For the first time, an effort is being made by seven Baltic coastal countries to coordinate the counting of all the waterbirds wintering in the Baltic Sea, a long-term challenge as monitoring of the highly mobile animals requires scheduled cooperation between the states. The shallow waters of the Baltic Sea are important for wintering waterbirds such as diving ducks, divers and alcids.Long-tailed duck (Clangula hyemalis) migrates from the Arctic to the Baltic Sea winter. Photo: Bettina Mendel. Monitoring of birds requires international coordination in order to procure reliable estimates of the number of birds wintering in the Baltic Sea. If countries were to conduct surveys in different months, the same individual might be counted in several countries which would impair the abundance estimation.Describing the Baltic-wide bird distributions and abundances will be attempted jointly for the first time during January and February 2016 by Estonia (University of Life Sciences), Denmark (Aarhus University), Finland (SYKE), Germany (Kiel University), Latvia (Latvian Ornithological society), Poland (various institutes) and Sweden (Lund University). The coordinated survey is conducted from aircrafts or ships, covering a pre-defined network of monitoring transect lines. Successful monitoring requires good weather conditions with low winds and good visibility.Reliable information on the number of waterbirds wintering in the Baltic Sea, as well as the distribution of the birds at sea are important for conservation efforts and for assessing the status of the marine environment. The Baltic Sea is an important wintering ground for species that breed in the region as well as for species breeding in the high Arctic.The long-tailed duck (Clangula hyemalis) is one species for which the Baltic Sea is a critically important wintering ground, and it is listed as threatened under the International and the HELCOM Red List (). The long-tailed duck migrates from the Arctic breeding grounds to the Baltic Sea where it congregates in flocks in the open sea. Monitoring these dense aggregations of birds provides the best information about the population abundance, which has seen alarming decrease in recent years.The need for a coordinated survey effort as well as coordinated handling of data on seabirds has been identified as an important area of cooperation in HELCOM, which has recently adopted joint monitoring guidelines.The planning of the coordinated survey on wintering seabirds among the above partners started over a year ago. The aim is to continue the collaboration in the future, regardless of different monitoring schemes in the countries involved.During January and February 2016 the collaborating partners will report about progress with the survey across the Baltic. Frequent updates of the map, indicating which areas have been surveyed will be made available.Figure. 1: Planned monitoring transects to be covered during the seabird survey in winter 2015/2016, mostly referring to aerial surveys (ship-based surveys in Poland). * * * Note for editorsThe Baltic Marine Environment Protection Commission, usually referred to as , is an intergovernmental organization of the nine Baltic Sea coastal countries and the European Union working to protect the marine environment of the Baltic Sea from all sources of pollution and to ensure safety of navigation in the region. Since 1974, HELCOM has been the governing body of the ‘Convention on the Protection of the Marine Environment of the Baltic Sea Area’, more commonly known as the Helsinki Convention. * * *For more information, please contact:Lena Avellan Project Manager HELCOM Tel: +358 40 162 2054 E-mail: lena.avellan(at)helcom.fi Ib Krag PetersenSurvey CoordinatorDepartment of BioscienceAarhus University, DenmarkTel: +45 242 11614E-mail: ikp(at)bios.au.dk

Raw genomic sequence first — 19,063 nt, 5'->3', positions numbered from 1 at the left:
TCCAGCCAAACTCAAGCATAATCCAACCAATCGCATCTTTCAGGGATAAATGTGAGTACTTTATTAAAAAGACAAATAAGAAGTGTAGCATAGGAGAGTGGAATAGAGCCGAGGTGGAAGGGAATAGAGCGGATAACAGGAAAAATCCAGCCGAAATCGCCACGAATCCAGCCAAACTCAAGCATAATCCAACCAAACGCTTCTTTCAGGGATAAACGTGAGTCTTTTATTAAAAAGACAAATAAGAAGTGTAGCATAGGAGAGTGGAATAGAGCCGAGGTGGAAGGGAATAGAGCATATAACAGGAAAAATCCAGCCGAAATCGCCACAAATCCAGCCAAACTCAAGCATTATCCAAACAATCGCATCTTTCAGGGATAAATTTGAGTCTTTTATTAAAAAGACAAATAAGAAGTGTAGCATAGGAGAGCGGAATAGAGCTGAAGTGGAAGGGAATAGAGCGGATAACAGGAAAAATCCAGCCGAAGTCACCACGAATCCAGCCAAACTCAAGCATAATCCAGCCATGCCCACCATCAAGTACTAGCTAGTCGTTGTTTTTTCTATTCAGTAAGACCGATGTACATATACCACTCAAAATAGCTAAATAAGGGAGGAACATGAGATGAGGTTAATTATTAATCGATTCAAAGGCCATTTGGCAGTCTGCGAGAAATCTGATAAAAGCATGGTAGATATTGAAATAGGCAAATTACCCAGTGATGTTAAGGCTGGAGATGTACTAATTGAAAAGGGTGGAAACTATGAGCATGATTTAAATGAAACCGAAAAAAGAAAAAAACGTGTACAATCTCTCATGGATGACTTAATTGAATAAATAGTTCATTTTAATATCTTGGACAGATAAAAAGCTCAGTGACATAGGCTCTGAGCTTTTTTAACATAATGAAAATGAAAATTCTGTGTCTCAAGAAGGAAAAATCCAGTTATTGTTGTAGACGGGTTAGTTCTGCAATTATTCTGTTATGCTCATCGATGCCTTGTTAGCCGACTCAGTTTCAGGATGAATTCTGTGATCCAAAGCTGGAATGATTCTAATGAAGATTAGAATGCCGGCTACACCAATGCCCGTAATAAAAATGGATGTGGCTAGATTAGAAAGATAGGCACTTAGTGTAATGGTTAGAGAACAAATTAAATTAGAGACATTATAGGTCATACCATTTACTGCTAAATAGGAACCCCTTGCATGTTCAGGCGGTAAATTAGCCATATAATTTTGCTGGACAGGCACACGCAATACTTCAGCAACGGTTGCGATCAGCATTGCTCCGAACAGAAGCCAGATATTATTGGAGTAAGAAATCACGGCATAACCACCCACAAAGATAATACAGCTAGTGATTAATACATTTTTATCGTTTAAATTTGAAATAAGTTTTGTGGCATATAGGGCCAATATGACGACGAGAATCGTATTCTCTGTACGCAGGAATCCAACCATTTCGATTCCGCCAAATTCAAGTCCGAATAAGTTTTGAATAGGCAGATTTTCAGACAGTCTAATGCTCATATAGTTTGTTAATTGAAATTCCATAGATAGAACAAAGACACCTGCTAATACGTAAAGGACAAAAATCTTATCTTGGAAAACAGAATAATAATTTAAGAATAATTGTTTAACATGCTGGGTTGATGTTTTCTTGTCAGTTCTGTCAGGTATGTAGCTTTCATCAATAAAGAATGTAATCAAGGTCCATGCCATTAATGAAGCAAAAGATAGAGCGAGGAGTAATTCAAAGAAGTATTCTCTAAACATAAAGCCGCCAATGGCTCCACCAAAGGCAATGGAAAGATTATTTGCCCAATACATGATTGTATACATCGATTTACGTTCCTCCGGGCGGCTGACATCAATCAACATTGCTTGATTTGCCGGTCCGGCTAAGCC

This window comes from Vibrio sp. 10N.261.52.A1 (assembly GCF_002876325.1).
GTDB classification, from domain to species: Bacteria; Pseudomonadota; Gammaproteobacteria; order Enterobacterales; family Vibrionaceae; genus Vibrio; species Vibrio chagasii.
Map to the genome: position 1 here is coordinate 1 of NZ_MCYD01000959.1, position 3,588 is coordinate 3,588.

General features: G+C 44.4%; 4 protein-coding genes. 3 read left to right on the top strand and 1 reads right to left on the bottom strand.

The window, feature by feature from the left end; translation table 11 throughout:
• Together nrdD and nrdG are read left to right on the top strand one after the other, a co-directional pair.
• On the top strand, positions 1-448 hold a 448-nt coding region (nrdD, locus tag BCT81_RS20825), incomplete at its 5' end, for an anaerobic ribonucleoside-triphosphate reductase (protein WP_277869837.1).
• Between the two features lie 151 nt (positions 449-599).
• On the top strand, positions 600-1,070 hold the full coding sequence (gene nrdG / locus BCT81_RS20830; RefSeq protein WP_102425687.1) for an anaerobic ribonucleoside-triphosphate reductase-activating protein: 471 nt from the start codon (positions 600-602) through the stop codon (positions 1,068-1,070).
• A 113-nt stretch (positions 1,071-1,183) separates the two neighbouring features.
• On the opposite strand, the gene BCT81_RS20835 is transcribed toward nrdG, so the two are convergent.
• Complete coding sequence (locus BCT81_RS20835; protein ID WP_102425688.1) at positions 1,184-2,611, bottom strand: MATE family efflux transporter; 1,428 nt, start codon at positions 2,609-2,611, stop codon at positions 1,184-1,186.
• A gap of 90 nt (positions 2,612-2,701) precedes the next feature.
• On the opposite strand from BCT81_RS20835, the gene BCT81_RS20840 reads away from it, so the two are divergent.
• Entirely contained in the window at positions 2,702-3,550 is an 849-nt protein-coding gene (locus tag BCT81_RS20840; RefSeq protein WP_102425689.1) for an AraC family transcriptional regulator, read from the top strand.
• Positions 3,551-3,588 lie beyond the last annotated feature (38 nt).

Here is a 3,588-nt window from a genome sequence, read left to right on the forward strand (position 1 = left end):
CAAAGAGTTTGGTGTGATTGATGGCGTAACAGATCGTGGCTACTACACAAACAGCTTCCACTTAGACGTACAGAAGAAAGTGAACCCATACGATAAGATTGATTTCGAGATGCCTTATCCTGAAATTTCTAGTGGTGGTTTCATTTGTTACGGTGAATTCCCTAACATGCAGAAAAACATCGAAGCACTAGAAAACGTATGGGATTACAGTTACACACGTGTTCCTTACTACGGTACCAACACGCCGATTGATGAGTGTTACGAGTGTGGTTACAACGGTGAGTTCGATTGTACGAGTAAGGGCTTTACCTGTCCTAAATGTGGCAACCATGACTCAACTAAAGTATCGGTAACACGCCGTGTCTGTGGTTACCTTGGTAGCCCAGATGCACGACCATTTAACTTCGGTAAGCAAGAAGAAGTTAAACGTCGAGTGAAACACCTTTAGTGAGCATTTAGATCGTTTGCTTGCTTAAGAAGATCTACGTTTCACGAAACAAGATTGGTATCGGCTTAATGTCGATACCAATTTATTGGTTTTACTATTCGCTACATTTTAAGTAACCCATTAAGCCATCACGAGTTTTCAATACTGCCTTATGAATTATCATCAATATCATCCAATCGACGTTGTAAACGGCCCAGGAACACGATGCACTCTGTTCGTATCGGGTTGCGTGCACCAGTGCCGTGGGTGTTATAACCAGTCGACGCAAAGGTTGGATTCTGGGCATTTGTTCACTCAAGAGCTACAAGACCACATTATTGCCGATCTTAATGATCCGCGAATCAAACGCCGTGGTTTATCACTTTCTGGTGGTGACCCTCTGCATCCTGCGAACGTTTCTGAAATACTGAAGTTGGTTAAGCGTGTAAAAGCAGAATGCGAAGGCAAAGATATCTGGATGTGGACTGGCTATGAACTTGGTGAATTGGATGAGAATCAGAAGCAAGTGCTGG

Seven Baltic coastal countries have just started scheduled and coordinated counting of all the waterbirds wintering in the Baltic Sea.